We may be surprised at just what this work will actually entail. In the next eight years we will face again the inevitable reality of energy depletion, in spite of the fact that de-leveraging and deep recession have driven the price of oil to new lows. This belies the fact that, given normal demand, we are now producing about all the oil we ever will in any given year, being at the very peak of production. Yet at the same time, the major oil fields we have relied on to fuel our economies the last 50 years are steadily depleting. So the years ahead will again bring us face to face with this reality—that we must find another way to fuel our economy, or otherwise scale our lives to live within the means we have at hand.
This means the way we travel about our towns and cities, and across the nation, will likely require a drastic change. While cars and trucks will be with us for many years still, the over-reliance on the personal automobile will diminish, and we will be forced to plan and build out new public transit systems and intercontinental rail systems powered by electricity from cheap, clean coal, which we still have in abundance. And this also means that the models we have relied on for decades, with large centralized distribution of products imported from China, and all our food, will have to give way to a newly regenerated manufacturing base, and a localized food production system in this country. These things alone will present massive challenges, first in the way we think about our lives, and then in the way we live them.
In the short run we will see much suffering, and dislocation as the recession, or depression, deepens. Government will again roll out massive spending programs in an effort to revitalize our sagging economy. But our prospect for success lies more in how we treat one another during what will most likely be a long and difficult transition to recovery. I can’t solve the banking crisis, or create a million jobs each month. None of us can. But somewhere in the years ahead each of us will be asked to make hard choices, and changes in the way we live. We will see others falter and fail around us, and also fear for our own well-being. To this President Obama reminded us that our greatness as a nation depends upon countless small acts of kindness, generosity, service, compassion and love—virtues that collectively make up our greatness as a people.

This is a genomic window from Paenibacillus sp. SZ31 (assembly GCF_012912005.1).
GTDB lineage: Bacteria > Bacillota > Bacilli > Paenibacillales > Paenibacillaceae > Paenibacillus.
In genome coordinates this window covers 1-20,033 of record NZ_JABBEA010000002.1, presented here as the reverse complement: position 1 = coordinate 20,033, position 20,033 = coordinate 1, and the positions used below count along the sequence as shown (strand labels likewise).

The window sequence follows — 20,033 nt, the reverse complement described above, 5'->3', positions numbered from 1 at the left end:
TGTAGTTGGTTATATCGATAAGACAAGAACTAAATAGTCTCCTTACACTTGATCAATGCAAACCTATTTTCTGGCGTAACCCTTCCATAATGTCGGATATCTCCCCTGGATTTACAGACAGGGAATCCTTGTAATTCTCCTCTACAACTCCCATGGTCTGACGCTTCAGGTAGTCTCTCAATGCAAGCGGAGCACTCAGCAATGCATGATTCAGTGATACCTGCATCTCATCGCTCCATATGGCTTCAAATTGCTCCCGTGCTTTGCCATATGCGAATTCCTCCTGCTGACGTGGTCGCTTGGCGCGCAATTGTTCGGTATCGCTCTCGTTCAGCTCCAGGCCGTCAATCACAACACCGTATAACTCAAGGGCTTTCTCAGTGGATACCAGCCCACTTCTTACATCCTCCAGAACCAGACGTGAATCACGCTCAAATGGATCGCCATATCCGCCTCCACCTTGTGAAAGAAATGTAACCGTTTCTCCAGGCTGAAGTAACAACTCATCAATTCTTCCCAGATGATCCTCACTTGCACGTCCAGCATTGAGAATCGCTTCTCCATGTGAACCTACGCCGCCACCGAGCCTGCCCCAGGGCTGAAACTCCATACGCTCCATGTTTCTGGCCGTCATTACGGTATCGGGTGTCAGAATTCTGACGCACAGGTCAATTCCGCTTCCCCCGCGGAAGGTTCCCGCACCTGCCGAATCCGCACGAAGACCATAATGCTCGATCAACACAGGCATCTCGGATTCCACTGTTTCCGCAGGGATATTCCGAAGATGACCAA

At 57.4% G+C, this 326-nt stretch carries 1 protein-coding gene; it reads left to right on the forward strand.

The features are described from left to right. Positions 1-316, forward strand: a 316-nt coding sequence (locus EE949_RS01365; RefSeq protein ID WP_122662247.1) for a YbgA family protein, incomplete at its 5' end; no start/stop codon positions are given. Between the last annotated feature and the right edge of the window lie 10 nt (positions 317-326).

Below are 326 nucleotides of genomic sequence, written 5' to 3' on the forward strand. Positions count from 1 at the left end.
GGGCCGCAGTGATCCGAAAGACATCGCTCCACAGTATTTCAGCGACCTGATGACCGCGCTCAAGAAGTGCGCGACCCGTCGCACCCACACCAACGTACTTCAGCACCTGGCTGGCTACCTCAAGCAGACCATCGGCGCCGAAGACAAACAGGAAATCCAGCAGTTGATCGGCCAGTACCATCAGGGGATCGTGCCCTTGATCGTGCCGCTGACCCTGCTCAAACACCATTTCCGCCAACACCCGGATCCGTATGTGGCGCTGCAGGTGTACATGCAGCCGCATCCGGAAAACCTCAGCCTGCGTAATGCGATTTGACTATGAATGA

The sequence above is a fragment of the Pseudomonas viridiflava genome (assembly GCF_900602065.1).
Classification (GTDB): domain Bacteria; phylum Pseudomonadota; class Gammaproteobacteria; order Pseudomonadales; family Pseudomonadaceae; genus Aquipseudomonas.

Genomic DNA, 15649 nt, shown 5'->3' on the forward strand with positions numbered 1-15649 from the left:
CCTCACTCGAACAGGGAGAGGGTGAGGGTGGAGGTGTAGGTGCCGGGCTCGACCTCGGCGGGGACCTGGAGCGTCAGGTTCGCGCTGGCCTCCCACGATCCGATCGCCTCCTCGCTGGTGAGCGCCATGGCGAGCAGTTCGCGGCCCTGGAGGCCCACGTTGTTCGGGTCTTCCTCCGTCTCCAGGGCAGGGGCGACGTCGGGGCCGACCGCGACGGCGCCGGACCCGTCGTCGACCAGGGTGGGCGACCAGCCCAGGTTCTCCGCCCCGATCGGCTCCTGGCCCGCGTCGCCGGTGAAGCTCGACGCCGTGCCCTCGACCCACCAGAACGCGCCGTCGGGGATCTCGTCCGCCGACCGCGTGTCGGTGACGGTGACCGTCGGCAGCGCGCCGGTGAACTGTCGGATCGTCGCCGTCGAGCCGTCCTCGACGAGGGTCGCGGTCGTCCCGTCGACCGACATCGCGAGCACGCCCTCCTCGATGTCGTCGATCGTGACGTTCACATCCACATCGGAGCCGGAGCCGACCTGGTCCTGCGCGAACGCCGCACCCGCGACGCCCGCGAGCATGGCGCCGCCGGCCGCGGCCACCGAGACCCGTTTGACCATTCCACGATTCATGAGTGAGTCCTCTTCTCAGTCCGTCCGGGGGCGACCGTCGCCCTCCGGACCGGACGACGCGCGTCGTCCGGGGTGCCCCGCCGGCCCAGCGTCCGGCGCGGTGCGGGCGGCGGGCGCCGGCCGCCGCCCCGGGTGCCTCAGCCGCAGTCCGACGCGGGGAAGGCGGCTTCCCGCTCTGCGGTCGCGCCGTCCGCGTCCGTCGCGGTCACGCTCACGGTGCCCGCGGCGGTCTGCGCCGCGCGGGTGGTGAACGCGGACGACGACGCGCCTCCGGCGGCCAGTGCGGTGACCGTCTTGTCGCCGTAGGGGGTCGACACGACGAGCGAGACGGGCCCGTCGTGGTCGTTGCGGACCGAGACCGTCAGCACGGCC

“For as much as government can do and must do, it is ultimately the faith and determination of the American people upon which this nation relies. It is the kindness to take in a stranger when the levees break, the selflessness of workers who would rather cut their hours than see a friend lose their job which sees us through our darkest hours. It is the firefighter's courage to storm a stairway filled with smoke, but also a parent's willingness to nurture a child, that finally decides our fate.”
Obama therefore called upon us all to raise ourselves one small step at a time, and so start the journey that will take us forward. He defined the ideals of duty and service as essential to our citizenship. For our privileged status as American citizens is not simply about the rights, freedoms, and pleasures we enjoy here, while so many others suffer throughout the world. It will take much more from us if we are to change from a nation of “consumers” to a nation of “citizens.” President Obama framed the challenge this way: “Those values upon which our success depends — hard work and honesty, courage and fair play, tolerance and curiosity, loyalty and patriotism — these things are old. These things are true. They have been the quiet force of progress throughout our history. What is demanded then is a return to these truths. What is required of us now is a new era of responsibility — a recognition, on the part of every American, that we have duties to ourselves, our nation, and the world, duties that we do not grudgingly accept but rather seize gladly, firm in the knowledge that there is nothing so satisfying to the spirit, so defining of our character, than giving our all to a difficult task. This is the price and the promise of citizenship.”
In the years ahead each of us will be asked, one way or another, to pay this price of citizenship in the greatest nation on earth. It is a cost that asks us to abandon the pursuit of selfish profit in order to benefit the common good. Hear that call Mr. Banker, Mr. Broker. The days of getting, spending, and idly doing what we want are over now. The days of “flip that house” are gone. Now let us see what we can join together and build from the ashes of the Bush-Cheney years. And may God speed us, and guide us, on the road ahead.